Heat shock factor 4 (HSF4) is a member of the HSF family. In this study, by using data from the Cancer Genome Atlas-Colorectal Cancer (TCGA-CRC), we investigated the expression profile and the prognostic value of the HSF4 in terms of overall survival (OS) and recurrence free survival (RFS) in CRC patients. RNA-Seq data showed that HSF4 RNA expression was significantly higher in CRC tissues (N = 380) than in the corresponding normal tissues (N = 51) (mean ± SD: 3.56 ± 1.28 vs. 1.85 ± 0.87, P < 0.0001). High HSF4 expression group had significantly higher ratio of stages III/IV patients (52/86, 60.5%) than low HSF4 expression group (110/264, 41.7%; P = 0.0024). Besides, the high HSF4 expression group also had significantly increased expression of CEA (CEA ≥ 5, 26/51, 51.0% vs. 64/186, 34.4%), higher proportion of recurrence (32/86, 37.2% vs. 48/254, 18.9%, P = 0.0005) and death (36/90, 40.0% vs. 49/277, 17.7%, P < 0.0001) compared with the low HSF4 expression group. Multivariate analysis confirmed that high HSF4 expression was an independent prognostic factor of poor OS (HR = 2.111, 95%CI: 1.350-3.302, P = 0.001) and RFS (HR = 1.958, 95%CI: 1.224-3.131, P = 0.005). Bioinformatic analysis showed that HSF4 can directly interact with DUSP26, ZBED8, and MAPK14. It is also coexpressed with PTGER1, COL11A2, CLPS, and ARSA and colocalized with PTGER1, ADRB1, PEX12, CLPS, PSEN2, KCNJ5, CPA1, ARSA, PNLIP, IRX4, CPA2, IDUA, BCKDHA, and CTRL. We hypothesized that HSF4 might exert its oncogenic effects in CRC via some of these genes. © 2017 IUBMB Life, 69(12):956-961, 2017.

Park MH, Yun HM, Hwang CJ, et al.
Presenilin Mutation Suppresses Lung Tumorigenesis via Inhibition of Peroxiredoxin 6 Activity and Expression.
Theranostics. 2017; 7(15):3624-3637 [PubMed] Free Access to Full Article Related Publications
Some epidemiological studies suggest an inverse correlation between cancer incidence and Alzheimer's disease (AD). In this study, we demonstrated experimental evidences for this inverse relationship. In the co-expression network analysis using the microarray data and GEO profile of gene expression omnibus data analysis, we showed that the expression of peroxiredoxin 6 (PRDX6), a tumor promoting protein was significantly increased in human squamous lung cancer, but decreased in mutant presenilin 2 (PS2) containing AD patient. We also found in animal model that mutant PS2 transgenic mice displayed a reduced incidence of spontaneous and carcinogen-induced lung tumor development compared to wildtype transgenic mice. Agreed with network and GEO profile study, we also revealed that significantly reduced expression of PRDX6 and activity of iPLA2 in these animal models. PS2 mutations increased their interaction with PRDX6, thereby increasing iPLA2 cleavage via increased γ-secretase leading to loss of PRDX6 activity. However, knockdown or inhibition of γ-secretase abolished the inhibitory effect of mutant PSs. Moreover, PS2 mutant skin fibroblasts derived from patients with AD showed diminished iPLA2 activity by the elevated γ-secretase activity. Thus, the present data suggest that PS2 mutations suppress lung tumor development by inhibiting the iPLA2 activity of PRDX6 via a γ-secretase cleavage mechanism and may explain the inverse relationship between cancer and AD incidence.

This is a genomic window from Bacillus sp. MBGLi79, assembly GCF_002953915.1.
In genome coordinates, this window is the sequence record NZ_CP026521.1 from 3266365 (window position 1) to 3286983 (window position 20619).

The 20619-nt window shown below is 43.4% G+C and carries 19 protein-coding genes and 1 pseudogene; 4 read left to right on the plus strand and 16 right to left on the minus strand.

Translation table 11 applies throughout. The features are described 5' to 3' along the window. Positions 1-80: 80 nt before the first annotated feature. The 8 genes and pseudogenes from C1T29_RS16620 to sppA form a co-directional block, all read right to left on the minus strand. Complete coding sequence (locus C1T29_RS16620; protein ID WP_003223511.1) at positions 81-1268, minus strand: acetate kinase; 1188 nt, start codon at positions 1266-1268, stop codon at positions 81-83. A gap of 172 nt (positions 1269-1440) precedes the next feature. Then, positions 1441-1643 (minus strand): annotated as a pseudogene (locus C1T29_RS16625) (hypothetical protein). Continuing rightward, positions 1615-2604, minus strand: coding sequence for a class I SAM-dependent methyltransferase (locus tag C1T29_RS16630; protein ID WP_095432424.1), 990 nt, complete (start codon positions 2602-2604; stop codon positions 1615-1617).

Medoro A, Bartollino S, Mignogna D, et al.
Complexity and Selectivity of γ-Secretase Cleavage on Multiple Substrates: Consequences in Alzheimer's Disease and Cancer.
J Alzheimers Dis. 2018; 61(1):1-15 [PubMed] Related Publications
The processing of the amyloid-β protein precursor (AβPP) by β- and γ-secretases is a pivotal event in the genesis of Alzheimer's disease (AD). Besides familial mutations on the AβPP gene, or upon its overexpression, familial forms of AD are often caused by mutations or deletions in presenilin 1 (PSEN1) and 2 (PSEN2) genes: the catalytic components of the proteolytic enzyme γ-secretase (GS). The "amyloid hypothesis", modified over time, states that the aberrant processing of AβPP by GS induces the formation of specific neurotoxic soluble amyloid-β (Aβ) peptides which, in turn, cause neurodegeneration. This theory, however, has recently evidenced significant limitations and, in particular, the following issues are debated: 1) the concept and significance of presenilin's "gain of function" versus "loss of function"; and 2) the presence of several and various GS substrates, which interact with AβPP and may influence Aβ formation. The latter consideration is suggestive: despite the increasing number of GS substrates so far identified, their reciprocal interaction with AβPP itself, even in the AD field, is significantly unexplored. On the other hand, GS is also an important pharmacological target in the cancer field; inhibitors or GS activity are investigated in clinical trials for treating different tumors. Furthermore, the function of AβPP and PSENs in brain development and in neuronal migration is well known. In this review, we focused on a specific subset of GS substrates that directly interact with AβPP and are involved in its proteolysis and signaling, by evaluating their role in neurodegeneration and in cell motility or proliferation, as a possible connection between AD and cancer.